United Overseas Bank is retraining its employees and empowering them to shape the future of their workplace.
By Michael Switow
United Overseas Bank (UOB), one of southeast Asia’s largest banks, is transforming the way it interacts with clients.
Traditionally, 70 per cent of the space in its branches was dedicated for tellers, with the remaining 30 per cent for cubicles where higher value-add conversations take place. Today, UOB has completely done away with tellers in one of its largest branches. Functions that were done at the counter are now performed at self-service kiosks, whilst more personal bankers have been deployed to interact with clients to discuss mortgages, loans, and other financial services. A QR code wall directs customers to information that interests them.
“You could have been hired as a bank teller and become an expert teller over time,” says UOB’s Head of Group Channels and Digitalisation Janet Young, but that “single skill” is no longer sufficient. Branch employees are expected to understand data analytics, empathise with customer needs, and be able to explain bank products.
That’s a completely different set of skills than what Audrey Gan needed when she first started working in a UOB branch over 40 years ago—a time before ATMs had been introduced, when clients still telephoned to ask about their bank balance, and when her job was largely transactional in nature, accepting deposits and cashing cheques.
Not only has technology changed since then, but consumer preferences have as well. Mobile banking is in, queueing at a bank counter is out. Ninety-four per cent of UOB customer transactions took place on digital platforms last year. Yet bank branches remain an important touch point for community engagement and higher value-added transactions.
To address these changes, UOB launched a “Professional Conversion Programme” (PCP) to retrain all of its front line staff in Singapore. Soon, it’s rolling out the initiative in Malaysia and Thailand as well. The bank’s longest-serving staff, like Gan, were among the first to participate. She attended courses with names like “Agile Innovation,” “Service Inclusiveness,” “SkillsFuture for the Digital Workplace,” and “Performance through Coaching.”
The training is a combination of experiential learning, traditional classrooms, and online studies. On average, it takes participants 48 to 96 hours to complete the course over an 18-month period.
“I was excited to learn and acquire new skills that would enable me to stay relevant,” says Gan, who is now an assistant branch manager. “I also felt reassured and grateful that UOB takes care of its people.” She adds the training was “challenging at times” but has enabled her to continue serving customers.
UOB designed the framework of the programme but works with partners to implement it. Company officials would not say how much they are investing in the PCP, but the overall training budget at the bank was S$26 million in 2018.
Bank officials say they are already seeing a good return on their investment. The Tampines branch is making more money and opening more new accounts than other UOB branches of the same size. Revenue is up 20 per cent, operating expenses are down by the same margin, and the number of new accounts—a key driver of future growth—is up 10 per cent. Surveys show customer satisfaction is rising as well.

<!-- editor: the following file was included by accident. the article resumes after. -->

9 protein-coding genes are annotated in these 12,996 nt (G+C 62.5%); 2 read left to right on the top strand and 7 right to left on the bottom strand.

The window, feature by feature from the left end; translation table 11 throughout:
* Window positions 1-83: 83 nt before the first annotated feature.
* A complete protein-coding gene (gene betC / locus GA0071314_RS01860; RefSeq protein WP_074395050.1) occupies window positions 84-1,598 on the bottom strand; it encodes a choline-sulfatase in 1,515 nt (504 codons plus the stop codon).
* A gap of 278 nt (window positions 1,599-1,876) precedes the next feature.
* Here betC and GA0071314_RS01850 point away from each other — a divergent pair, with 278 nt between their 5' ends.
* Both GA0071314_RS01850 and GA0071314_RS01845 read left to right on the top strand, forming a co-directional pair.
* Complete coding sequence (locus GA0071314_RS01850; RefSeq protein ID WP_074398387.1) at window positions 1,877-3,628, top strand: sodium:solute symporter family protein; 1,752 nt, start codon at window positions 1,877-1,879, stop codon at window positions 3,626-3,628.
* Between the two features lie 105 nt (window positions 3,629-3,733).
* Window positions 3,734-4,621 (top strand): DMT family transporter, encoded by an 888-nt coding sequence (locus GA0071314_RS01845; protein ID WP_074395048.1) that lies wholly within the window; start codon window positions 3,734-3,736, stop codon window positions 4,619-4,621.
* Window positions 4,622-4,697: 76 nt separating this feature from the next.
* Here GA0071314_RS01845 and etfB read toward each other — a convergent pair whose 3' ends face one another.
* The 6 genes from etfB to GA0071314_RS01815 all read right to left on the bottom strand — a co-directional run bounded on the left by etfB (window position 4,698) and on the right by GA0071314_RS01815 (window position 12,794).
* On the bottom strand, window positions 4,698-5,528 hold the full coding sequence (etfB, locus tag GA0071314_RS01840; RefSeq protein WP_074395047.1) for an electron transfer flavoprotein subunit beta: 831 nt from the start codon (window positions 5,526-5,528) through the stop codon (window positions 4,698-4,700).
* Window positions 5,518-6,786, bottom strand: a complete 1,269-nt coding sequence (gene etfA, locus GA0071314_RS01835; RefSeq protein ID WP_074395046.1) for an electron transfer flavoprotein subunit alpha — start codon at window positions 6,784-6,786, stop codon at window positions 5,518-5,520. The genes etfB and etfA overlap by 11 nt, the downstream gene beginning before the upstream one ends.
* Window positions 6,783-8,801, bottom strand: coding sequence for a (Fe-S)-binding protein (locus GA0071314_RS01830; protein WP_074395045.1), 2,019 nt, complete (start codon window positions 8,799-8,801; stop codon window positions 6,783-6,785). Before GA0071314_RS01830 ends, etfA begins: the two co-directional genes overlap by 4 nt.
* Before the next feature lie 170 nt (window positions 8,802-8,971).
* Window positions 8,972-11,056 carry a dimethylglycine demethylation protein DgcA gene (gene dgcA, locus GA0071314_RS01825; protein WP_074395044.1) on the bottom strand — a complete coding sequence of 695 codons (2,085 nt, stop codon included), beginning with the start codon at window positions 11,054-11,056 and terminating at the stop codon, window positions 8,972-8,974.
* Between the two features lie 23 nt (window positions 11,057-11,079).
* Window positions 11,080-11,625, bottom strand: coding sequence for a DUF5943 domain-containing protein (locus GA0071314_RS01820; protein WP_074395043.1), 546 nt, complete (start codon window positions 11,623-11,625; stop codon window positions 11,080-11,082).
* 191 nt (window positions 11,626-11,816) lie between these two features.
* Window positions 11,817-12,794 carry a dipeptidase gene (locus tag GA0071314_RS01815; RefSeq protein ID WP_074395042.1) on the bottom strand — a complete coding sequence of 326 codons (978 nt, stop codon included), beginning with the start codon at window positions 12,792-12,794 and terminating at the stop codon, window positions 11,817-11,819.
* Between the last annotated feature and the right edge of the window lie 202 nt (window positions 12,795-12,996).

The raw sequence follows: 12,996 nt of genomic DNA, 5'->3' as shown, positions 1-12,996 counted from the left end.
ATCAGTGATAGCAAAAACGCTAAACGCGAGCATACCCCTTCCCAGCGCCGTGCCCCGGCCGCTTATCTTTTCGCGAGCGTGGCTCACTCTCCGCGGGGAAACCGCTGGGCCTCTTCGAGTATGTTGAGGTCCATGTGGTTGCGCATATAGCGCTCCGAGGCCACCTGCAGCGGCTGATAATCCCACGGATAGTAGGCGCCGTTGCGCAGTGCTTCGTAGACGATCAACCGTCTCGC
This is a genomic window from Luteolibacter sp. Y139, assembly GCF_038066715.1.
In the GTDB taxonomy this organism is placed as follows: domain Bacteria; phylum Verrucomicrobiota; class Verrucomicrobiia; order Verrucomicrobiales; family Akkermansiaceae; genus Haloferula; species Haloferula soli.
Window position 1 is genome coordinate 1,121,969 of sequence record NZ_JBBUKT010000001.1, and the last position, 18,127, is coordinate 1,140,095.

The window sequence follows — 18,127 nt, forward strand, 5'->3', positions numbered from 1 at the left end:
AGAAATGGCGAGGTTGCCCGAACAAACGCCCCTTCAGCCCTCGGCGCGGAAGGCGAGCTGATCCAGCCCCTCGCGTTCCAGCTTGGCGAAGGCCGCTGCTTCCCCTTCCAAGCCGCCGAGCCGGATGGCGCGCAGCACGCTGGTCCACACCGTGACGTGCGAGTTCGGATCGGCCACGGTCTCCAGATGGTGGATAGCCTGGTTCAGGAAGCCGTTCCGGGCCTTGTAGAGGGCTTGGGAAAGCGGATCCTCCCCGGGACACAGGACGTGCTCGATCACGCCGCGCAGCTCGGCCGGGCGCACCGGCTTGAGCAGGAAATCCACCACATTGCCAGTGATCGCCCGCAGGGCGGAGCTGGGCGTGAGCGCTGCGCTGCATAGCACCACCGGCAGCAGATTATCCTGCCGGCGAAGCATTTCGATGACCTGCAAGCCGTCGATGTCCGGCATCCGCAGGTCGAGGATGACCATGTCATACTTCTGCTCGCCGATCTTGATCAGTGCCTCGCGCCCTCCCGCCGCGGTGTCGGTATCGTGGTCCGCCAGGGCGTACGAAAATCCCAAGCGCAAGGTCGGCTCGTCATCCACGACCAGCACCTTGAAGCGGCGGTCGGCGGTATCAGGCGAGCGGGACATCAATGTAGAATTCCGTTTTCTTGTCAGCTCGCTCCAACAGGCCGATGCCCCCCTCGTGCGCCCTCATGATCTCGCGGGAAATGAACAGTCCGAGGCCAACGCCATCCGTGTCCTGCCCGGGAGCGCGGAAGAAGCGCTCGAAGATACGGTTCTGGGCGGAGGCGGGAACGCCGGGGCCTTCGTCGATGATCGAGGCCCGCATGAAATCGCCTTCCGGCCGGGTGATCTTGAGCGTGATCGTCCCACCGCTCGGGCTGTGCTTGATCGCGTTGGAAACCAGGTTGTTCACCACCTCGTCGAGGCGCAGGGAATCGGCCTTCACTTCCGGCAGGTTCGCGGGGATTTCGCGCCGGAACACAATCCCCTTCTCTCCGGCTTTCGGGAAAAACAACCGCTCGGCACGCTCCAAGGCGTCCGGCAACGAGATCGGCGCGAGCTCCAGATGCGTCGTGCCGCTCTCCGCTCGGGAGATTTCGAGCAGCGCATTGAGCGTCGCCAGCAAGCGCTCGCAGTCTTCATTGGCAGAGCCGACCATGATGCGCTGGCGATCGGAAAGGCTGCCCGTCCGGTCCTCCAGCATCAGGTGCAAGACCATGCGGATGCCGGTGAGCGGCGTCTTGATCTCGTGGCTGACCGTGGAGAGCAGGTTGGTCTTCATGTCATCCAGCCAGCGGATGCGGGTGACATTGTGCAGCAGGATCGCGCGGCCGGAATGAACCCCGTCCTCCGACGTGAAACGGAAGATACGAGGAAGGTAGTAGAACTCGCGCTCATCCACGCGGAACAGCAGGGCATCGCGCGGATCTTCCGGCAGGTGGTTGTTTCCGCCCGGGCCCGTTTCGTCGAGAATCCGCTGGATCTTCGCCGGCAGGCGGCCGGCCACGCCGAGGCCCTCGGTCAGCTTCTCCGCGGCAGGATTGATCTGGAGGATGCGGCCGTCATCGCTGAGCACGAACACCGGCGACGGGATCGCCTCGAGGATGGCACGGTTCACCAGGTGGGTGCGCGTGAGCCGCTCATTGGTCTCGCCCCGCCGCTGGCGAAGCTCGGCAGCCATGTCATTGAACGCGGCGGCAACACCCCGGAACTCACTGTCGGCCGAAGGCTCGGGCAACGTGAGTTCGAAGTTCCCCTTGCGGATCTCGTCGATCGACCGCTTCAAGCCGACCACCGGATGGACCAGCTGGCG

One of the biggest challenges for Young and her team in rolling out the retraining programme has been rostering. Staff need to be taken off-shift in order to attend courses, but the branches must operate as normal.
Whilst the training is designed to enable staff to meet the requirements of redesigned job roles, some participants migrate to other areas of the bank after completing the programme.
Loh Poh Yong, for example, started out as a branch service manager after graduating from university three years ago. After taking PCP modules on how machine learning and artificial intelligence can be applied in the banking industry, she entered UOB’s group banking business.
As a business financial manager, she advises small business owners on how they can improve their productivity and “grow their business with the relevant financial products and services.”
“The training also helped me to understand the ways in which I can complement the use of such technologies with the warmth of a human touch,” Loh says.
One of keys to the programme’s success has been communication. Young’s team conducted town halls and surveys to ensure that staff understands the changes in consumer behaviour and how the bank is responding. These actions are also linked back to the company’s core values, which stress teamwork and performance excellence.
There are no formal incentives to participate in the programme, but as awareness of industry trends is raised, the bank’s staff understands the need to align themselves to stay relevant.
“We let the staff know that we are all very committed to ensure that our teams are able to remain properly trained and skilled to be prepared to serve our customers of today and tomorrow,” she explains. “I think because we are a very value-based company, there’s a lot of focus on our commitment and ability to unite around a key focus.
“Once we say ‘this is how customers behave’ and ‘this how we can better serve our customers,’ then the staff get it and realise they must acquire these new skills. The industry transforms; our people must transform,” Young says.